slightly edited *AT category* to make the definition/lemma/proposition-numbering and cross-referencing to them come out.

Probably Todd should have a look over it to see if he agrees.

]]>I noticed that at *ΠW-pretopos* a pointer to the h-sets in HoTT was missing, have added a brief mentioning here.

I gave *sheaf with transfer* an Idea-section

(the entry used to me named “Nisnevich sheaves with transfer”. I have renamed it to singular to stay with our convention and removed the “Nisnevich” from the title, as the concept of transfer as such is really not specific to the Nisnevich topology).

The idea section now is the following. (Experts please complain, and I will try to fine tune further):

Given some category (site) $S$ of test spaces, suppose one fixes some category $Corr_p(S)$ of correspondences in $S$ equipped with certain cohomological data on their correspondence space. Then a *sheaf with transfer* on $S$ is a contravariant functor on $Corr_p(S)$ such that the restriction along the canonical embedding $S \to Corr_p(S)$ makes the resulting presheaf a sheaf.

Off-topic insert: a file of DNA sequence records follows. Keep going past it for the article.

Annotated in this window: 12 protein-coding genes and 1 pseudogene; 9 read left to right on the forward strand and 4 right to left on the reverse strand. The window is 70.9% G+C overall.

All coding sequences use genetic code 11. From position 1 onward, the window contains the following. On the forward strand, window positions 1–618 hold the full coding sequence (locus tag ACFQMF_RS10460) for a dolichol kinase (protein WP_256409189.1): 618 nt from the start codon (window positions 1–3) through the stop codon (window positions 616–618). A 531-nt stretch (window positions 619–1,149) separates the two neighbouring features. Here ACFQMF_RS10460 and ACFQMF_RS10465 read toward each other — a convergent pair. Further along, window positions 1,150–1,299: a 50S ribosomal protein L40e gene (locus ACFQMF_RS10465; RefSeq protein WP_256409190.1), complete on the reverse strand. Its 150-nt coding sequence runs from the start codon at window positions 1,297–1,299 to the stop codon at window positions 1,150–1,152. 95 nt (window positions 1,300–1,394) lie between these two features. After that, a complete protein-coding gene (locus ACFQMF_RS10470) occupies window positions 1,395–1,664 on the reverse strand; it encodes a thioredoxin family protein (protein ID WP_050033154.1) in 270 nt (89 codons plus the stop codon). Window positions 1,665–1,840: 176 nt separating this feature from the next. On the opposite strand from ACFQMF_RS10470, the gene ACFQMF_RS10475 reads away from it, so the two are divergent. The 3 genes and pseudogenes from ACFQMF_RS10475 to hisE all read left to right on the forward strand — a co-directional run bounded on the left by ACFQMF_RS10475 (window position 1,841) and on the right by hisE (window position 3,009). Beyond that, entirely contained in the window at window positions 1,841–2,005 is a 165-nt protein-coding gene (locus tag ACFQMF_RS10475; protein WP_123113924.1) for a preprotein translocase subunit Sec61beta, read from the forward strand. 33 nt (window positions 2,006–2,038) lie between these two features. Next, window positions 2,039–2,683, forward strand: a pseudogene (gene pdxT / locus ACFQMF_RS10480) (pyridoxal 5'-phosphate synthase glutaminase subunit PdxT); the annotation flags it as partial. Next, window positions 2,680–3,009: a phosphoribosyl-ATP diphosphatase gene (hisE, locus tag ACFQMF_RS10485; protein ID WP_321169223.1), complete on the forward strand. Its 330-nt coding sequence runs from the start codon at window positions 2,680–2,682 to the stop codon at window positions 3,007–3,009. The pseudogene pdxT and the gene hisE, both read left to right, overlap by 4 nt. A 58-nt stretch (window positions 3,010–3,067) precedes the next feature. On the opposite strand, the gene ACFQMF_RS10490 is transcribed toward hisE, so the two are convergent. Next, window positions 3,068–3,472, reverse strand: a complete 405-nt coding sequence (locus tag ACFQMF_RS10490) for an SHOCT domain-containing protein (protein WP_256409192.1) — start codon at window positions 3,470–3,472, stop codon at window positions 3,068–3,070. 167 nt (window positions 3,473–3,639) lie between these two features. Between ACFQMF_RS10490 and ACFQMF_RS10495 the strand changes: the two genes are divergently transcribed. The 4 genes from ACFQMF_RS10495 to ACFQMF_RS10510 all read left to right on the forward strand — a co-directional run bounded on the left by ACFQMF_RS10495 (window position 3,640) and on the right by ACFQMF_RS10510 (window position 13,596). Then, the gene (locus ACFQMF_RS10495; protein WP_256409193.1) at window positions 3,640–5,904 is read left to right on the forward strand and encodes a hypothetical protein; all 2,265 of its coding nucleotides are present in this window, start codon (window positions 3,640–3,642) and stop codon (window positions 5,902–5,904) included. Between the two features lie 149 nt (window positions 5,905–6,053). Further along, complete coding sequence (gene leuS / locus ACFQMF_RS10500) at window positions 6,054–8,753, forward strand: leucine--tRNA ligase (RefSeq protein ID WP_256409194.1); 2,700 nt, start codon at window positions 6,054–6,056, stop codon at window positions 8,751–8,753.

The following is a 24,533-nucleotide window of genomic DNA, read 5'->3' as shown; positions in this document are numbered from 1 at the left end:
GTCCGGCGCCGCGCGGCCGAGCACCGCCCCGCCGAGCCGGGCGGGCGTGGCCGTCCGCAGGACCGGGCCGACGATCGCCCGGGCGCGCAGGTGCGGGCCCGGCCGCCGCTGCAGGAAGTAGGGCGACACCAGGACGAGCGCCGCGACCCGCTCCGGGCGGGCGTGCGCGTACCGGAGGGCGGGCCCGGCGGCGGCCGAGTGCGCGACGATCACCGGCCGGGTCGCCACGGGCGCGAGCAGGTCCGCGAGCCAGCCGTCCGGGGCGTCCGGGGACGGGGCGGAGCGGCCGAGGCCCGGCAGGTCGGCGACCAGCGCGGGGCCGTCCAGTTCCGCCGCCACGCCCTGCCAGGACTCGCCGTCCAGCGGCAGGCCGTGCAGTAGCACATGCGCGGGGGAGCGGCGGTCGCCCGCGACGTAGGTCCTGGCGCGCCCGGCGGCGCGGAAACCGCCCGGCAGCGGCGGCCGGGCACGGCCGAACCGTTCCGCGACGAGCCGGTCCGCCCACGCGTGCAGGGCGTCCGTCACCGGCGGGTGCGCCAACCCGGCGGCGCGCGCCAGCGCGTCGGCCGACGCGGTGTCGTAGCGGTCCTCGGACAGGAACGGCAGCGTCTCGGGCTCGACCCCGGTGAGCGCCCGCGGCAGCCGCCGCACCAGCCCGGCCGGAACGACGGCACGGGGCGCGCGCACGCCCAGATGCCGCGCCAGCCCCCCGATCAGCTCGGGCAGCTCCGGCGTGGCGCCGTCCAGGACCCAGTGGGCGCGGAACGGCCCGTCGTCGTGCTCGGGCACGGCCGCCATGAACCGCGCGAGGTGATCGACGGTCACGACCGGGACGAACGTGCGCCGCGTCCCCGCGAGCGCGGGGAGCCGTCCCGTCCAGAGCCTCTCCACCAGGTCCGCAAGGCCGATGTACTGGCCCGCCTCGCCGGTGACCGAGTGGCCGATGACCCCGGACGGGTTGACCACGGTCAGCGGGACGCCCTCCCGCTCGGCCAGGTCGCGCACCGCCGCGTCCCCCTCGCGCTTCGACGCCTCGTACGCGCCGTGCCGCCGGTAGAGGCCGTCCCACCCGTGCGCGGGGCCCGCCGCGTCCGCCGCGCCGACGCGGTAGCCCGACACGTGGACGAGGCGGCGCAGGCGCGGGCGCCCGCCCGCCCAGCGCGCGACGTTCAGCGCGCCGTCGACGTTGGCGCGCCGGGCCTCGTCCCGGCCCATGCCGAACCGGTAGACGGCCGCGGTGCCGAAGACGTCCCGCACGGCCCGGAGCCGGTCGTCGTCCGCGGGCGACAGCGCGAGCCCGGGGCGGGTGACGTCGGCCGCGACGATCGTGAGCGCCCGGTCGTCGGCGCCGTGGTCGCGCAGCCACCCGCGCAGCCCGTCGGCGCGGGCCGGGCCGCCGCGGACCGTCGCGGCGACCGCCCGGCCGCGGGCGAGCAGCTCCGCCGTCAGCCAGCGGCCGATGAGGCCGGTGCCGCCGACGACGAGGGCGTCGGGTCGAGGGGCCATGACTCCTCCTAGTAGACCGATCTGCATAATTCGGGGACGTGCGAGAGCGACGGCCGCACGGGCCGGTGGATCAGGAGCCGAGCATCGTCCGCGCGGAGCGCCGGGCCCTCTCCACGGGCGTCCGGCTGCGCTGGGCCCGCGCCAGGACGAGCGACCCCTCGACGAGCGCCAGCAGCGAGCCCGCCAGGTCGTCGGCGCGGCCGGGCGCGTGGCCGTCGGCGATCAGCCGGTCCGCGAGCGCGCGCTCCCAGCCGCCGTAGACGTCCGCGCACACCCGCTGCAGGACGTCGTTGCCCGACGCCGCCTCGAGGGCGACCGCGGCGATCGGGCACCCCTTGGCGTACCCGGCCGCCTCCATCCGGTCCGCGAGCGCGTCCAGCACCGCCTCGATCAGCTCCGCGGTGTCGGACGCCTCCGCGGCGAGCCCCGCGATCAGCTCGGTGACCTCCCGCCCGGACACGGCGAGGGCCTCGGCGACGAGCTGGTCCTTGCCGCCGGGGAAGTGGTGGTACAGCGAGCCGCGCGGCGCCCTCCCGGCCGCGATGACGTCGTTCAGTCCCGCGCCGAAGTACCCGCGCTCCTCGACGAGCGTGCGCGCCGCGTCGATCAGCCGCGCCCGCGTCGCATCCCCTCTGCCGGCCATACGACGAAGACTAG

Traditionally this is considered for $S$ the Nisnevich site and $Corr_p(S)$ constructed from correspondences equipped with algebraic cycles as discussed at *pure motive*, (e.g. Voevodsky, 2.1 and def. 3.1.1).

The idea is that, looking at it the other way around, the extension of a sheaf to a sheaf with transfer defines a kind of Umkehr map/fiber integration by which the sheaf is not only pulled back along maps, but also pushed forward, hence “transferred” (this concept of course makes sense rather generally in cohomology, see e.g. Piacenza 84, 1.1).

The derived categories those abelian sheaves with transfers for the Nisnevich site with are A1-homotopy invariant provides a model for motives known as *Voevodsky motives* or similar (Voevodsky, p. 20).

I have splitt off from *classifying topos* an entry *classifying topos for the theory of objects* and added the statement about the relation to finitary monads.

started [[locally connected topos]]

]]>at *sober space* the only class of examples mentioned are Hausdorff spaces. What’s a good class of non-Hausdorff sober spaces to add to the list?

I have expanded a bit at *Serre-Swan theorem*: gave it an actual Idea-section, mentioned more variants (over general ringed spaces, in higher geometry) and added more references.